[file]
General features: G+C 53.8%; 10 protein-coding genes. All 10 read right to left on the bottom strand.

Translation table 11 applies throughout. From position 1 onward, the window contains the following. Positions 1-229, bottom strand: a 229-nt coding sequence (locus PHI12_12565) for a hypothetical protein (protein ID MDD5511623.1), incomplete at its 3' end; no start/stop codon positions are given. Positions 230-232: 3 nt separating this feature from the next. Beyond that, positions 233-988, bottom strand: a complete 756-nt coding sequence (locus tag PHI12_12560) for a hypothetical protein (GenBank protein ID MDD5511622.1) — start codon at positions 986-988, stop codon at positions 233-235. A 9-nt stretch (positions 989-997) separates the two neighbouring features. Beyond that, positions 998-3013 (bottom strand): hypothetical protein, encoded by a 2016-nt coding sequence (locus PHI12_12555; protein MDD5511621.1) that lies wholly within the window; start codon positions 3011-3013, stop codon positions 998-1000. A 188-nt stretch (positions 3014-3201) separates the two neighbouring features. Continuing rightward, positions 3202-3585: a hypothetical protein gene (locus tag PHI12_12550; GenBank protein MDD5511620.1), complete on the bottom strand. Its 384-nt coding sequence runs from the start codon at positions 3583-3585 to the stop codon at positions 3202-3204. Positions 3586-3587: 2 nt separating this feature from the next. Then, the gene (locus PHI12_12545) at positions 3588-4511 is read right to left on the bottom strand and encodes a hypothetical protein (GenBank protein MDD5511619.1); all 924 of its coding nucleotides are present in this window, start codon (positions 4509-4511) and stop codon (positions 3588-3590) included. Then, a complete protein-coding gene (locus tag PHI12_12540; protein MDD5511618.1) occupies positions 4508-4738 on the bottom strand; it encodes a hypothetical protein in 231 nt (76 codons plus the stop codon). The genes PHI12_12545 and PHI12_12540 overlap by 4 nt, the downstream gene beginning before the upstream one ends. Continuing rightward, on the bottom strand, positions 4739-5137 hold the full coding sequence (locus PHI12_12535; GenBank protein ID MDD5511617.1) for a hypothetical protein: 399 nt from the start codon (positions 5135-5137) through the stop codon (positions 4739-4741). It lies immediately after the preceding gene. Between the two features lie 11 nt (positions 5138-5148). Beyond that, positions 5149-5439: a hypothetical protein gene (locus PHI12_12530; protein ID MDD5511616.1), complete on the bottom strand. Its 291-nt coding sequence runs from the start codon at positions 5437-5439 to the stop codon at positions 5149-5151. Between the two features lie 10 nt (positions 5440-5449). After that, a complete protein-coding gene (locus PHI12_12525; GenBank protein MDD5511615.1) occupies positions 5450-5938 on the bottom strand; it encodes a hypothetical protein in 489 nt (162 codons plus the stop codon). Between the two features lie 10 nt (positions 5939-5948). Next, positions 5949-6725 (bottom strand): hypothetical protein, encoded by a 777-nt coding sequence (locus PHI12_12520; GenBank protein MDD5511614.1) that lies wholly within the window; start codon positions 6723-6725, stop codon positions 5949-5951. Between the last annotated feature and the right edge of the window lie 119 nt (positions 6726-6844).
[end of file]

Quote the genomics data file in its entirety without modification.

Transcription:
General features: G+C 53.8%; 10 protein-coding genes. All 10 read right to left on the bottom strand.

Translation table 11 applies throughout. From position 1 onward, the window contains the following. Positions 1-229, bottom strand: a 229-nt coding sequence (locus PHI12_12565) for a hypothetical protein (protein ID MDD5511623.1), incomplete at its 3' end; no start/stop codon positions are given. Positions 230-232: 3 nt separating this feature from the next. Beyond that, positions 233-988, bottom strand: a complete 756-nt coding sequence (locus tag PHI12_12560) for a hypothetical protein (GenBank protein ID MDD5511622.1) — start codon at positions 986-988, stop codon at positions 233-235. A 9-nt stretch (positions 989-997) separates the two neighbouring features. Beyond that, positions 998-3013 (bottom strand): hypothetical protein, encoded by a 2016-nt coding sequence (locus PHI12_12555; protein MDD5511621.1) that lies wholly within the window; start codon positions 3011-3013, stop codon positions 998-1000. A 188-nt stretch (positions 3014-3201) separates the two neighbouring features. Continuing rightward, positions 3202-3585: a hypothetical protein gene (locus tag PHI12_12550; GenBank protein MDD5511620.1), complete on the bottom strand. Its 384-nt coding sequence runs from the start codon at positions 3583-3585 to the stop codon at positions 3202-3204. Positions 3586-3587: 2 nt separating this feature from the next. Then, the gene (locus PHI12_12545) at positions 3588-4511 is read right to left on the bottom strand and encodes a hypothetical protein (GenBank protein MDD5511619.1); all 924 of its coding nucleotides are present in this window, start codon (positions 4509-4511) and stop codon (positions 3588-3590) included. Then, a complete protein-coding gene (locus tag PHI12_12540; protein MDD5511618.1) occupies positions 4508-4738 on the bottom strand; it encodes a hypothetical protein in 231 nt (76 codons plus the stop codon). The genes PHI12_12545 and PHI12_12540 overlap by 4 nt, the downstream gene beginning before the upstream one ends. Continuing rightward, on the bottom strand, positions 4739-5137 hold the full coding sequence (locus PHI12_12535; GenBank protein ID MDD5511617.1) for a hypothetical protein: 399 nt from the start codon (positions 5135-5137) through the stop codon (positions 4739-4741). It lies immediately after the preceding gene. Between the two features lie 11 nt (positions 5138-5148). Beyond that, positions 5149-5439: a hypothetical protein gene (locus PHI12_12530; protein ID MDD5511616.1), complete on the bottom strand. Its 291-nt coding sequence runs from the start codon at positions 5437-5439 to the stop codon at positions 5149-5151. Between the two features lie 10 nt (positions 5440-5449). After that, a complete protein-coding gene (locus PHI12_12525; GenBank protein MDD5511615.1) occupies positions 5450-5938 on the bottom strand; it encodes a hypothetical protein in 489 nt (162 codons plus the stop codon). Between the two features lie 10 nt (positions 5939-5948). Next, positions 5949-6725 (bottom strand): hypothetical protein, encoded by a 777-nt coding sequence (locus PHI12_12520; GenBank protein MDD5511614.1) that lies wholly within the window; start codon positions 6723-6725, stop codon positions 5949-5951. Between the last annotated feature and the right edge of the window lie 119 nt (positions 6726-6844).